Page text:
Customer service woes? Tweet and win!

It’s part of life in modern times: the dreaded appointment to get new cable and Internet service.

I say dreaded because this inevitably involves waiting for a technician who may arrive at any point within a two to six hour window, often toward the end of said window. (Talk about #firstworldproblems).

So, imagine my delight when the Time Warner Cable rep I spoke with said a technician would arrive on a Wednesday, “between 10 and 11 a.m.” I even got a warm and fuzzy feeling. “People in Cincinnati know their  stuff,” I told myself.

Wednesday arrives

10:55 a.m. I am not unduly concerned as the hour nears 11 a.m. I believe.

11:05 I begin to stop believing and call customer service. A polite woman says she’s sending messages to my technician and the dispatcher. Someone will call me within 30 minutes to let me know his “ETA.” I’ll be getting a $20 credit for the missed appointment.

11:35 I am a non-believer. Not a word from the technician. I call customer service again. Another polite woman allegedly sends messages to the technician and dispatcher again.

11:43 I find Time Warner Cable on Twitter: @TWCableHelp.

11:45 To my amazement, @TWCableHelp Tweets back. I send my phone number and a beautiful friendship begins.

12:05 I get a call from another customer service person who tells me I should “hear something” by 1 p.m. Steam begins to pour out of my ears.

12:09 I Tweet again. Keeping it classy, I restrain myself from asking, “Is there only one technician working today?”

12:23 This response features a word that brings me great comfort: “escalation.”

12:30 A technician calls to say he’s on the way. He is at great pains to let me know he’s not my original tech. He’s a contractor named Ben who turns out to be awesome.

12:36 My next Tweet to @TWCableHelp. Note the hashtag. I also send a “thank you” Tweet. I give credit where credit is due.

(My ordeal was not over. Ben had some challenges getting my service installed and running, due to a very odd pre-existing configuration of cables and wires. Still, he got the job done).

Say what?

The experience reaffirmed something I tell folks who say they don’t do social media: “There’s a conversation going on. Don’t you won’t to be part of it?” If you have a business, you certainly do want to be part of it. An August 2012 article from shows that a startling number of Fortune 500 companies do not use social media for customer service.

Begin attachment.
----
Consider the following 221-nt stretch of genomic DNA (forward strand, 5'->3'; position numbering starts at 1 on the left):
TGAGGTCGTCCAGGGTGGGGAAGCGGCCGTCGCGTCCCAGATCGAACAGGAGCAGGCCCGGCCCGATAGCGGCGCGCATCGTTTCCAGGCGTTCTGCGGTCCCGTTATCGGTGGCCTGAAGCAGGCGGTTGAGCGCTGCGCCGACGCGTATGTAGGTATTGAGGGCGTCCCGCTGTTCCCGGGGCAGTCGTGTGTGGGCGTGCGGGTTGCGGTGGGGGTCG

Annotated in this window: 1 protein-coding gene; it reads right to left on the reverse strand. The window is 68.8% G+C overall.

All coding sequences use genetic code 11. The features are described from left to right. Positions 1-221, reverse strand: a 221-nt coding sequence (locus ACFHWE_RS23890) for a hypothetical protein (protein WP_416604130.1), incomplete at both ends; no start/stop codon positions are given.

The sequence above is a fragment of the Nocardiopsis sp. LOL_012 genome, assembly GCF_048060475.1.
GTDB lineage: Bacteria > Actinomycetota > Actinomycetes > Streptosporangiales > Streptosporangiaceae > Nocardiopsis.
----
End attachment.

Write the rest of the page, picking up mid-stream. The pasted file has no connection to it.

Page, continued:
“Companies don’t understand that social media is not just a marketing vehicle. They aren’t realizing that there needs to be a brand execution discussion.”

In the case of Time Warner Cable, failing to be in the mix would mean thousands of frustrated customers Tweeting about you and getting angrier by the minute as they fail to get satisfaction. On Wednesday, I discovered that Time Warner has earned the wrath of customers all over the country. In fact, the folks behind a Twitter account called @TWClassAction favorited my initial Tweet of complaint.

Responses from @TWCableHelp tend to come quickly, and almost all begin with “our apologies.” Tweets include specific questions, suggestions, tips, and–as in my case–promises of action.

Being part of the conversation allows Time Warner Cable to see what customers are saying about its services and products. Just as important, the company can demonstrate its commitment to customer service in a way no commercial or press release could ever do.

I have no way of knowing if Time Warner Cable always keeps its promises. In my case, it (eventually) did.

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  1. Good thinking to check Twitter. I was amazed to discover (because it’s so rare not because isn’t an awesome hosting company) that when there was an outage and I went to their Twitter feed in the hopes of getting a response, they’d already tweeted both the source of the problem and their path to resolution. Not only that, but for urgent cases (it was a couple years ago during the Muse Online Writers Conference which is one week and only online) they moved the site up in the ranking. There are companies who have figured it out. Here’s hoping others will use the good ones as a model. (And yes, I went to check out your blog :D.)

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